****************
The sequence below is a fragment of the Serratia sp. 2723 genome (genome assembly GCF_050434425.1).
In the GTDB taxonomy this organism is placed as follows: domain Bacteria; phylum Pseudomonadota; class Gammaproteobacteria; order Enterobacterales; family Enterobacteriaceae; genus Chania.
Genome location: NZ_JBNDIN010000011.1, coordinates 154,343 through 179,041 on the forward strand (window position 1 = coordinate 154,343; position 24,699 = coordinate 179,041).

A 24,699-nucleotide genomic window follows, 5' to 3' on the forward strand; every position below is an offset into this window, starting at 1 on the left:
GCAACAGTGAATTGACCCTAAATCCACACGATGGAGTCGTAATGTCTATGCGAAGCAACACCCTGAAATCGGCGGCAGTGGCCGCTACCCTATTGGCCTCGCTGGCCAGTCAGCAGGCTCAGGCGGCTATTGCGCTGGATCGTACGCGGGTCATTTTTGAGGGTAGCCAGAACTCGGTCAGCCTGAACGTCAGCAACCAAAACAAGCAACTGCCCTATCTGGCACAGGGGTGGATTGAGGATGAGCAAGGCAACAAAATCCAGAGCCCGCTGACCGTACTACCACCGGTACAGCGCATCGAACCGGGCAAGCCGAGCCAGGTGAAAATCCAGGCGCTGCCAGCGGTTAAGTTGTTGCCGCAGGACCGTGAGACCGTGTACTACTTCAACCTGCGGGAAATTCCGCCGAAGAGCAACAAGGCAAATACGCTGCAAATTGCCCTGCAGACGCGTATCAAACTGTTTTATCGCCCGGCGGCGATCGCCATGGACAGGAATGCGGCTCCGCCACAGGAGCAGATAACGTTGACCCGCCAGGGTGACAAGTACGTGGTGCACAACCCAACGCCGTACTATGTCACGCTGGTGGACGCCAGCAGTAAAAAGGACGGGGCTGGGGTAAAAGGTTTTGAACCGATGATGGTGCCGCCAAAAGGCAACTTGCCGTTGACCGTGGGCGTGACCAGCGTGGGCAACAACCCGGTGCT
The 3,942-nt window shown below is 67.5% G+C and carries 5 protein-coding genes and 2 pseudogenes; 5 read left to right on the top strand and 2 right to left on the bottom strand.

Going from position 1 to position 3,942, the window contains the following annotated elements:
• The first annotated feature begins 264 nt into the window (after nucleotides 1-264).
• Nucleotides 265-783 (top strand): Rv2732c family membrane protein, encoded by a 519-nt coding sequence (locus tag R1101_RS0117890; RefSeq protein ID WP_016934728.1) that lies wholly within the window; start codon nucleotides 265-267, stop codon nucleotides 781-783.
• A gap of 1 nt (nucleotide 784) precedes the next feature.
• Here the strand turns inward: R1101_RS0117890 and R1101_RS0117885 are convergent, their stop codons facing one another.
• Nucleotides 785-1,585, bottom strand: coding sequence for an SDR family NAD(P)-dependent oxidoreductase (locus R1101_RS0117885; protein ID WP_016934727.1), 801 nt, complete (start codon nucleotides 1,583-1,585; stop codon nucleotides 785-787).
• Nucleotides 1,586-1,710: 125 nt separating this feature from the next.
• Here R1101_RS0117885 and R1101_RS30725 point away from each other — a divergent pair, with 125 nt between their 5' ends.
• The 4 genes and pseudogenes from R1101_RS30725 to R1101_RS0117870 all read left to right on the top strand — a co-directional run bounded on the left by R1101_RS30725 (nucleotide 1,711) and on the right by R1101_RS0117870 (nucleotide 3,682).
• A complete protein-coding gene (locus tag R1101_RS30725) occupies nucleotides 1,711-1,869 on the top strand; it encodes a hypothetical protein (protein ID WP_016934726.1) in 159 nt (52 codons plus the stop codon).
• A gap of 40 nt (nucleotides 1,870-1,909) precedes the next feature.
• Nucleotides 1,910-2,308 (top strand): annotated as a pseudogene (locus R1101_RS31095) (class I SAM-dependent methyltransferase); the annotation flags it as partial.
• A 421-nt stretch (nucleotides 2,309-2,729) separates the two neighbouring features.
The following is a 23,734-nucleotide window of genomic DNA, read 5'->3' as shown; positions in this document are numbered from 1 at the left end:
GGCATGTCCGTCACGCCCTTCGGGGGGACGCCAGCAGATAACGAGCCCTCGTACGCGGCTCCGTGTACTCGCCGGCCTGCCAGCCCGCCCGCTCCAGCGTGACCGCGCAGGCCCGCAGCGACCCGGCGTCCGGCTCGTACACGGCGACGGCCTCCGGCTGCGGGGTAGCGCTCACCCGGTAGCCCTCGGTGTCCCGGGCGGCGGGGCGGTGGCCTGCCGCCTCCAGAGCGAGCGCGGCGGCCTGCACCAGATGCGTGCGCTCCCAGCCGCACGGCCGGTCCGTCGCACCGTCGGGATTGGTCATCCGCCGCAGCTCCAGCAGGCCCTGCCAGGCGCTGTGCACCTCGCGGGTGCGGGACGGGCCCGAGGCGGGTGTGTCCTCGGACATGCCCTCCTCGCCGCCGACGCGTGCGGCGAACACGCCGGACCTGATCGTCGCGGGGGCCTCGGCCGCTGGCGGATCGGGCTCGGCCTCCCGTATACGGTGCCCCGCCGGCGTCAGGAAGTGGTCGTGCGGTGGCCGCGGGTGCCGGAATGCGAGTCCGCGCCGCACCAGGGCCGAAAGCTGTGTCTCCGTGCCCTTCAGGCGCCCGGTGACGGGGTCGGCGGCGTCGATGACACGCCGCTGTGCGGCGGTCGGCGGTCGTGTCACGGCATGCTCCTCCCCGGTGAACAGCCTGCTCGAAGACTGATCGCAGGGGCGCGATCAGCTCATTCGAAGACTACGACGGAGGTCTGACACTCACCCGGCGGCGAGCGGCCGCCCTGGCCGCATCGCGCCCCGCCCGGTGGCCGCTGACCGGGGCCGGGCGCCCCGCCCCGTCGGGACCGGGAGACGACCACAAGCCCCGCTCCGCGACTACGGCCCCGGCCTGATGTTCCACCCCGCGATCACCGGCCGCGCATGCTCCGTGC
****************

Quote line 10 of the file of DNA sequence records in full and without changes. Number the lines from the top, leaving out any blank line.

• A gap of 1 nt (nucleotide 784) precedes the next feature.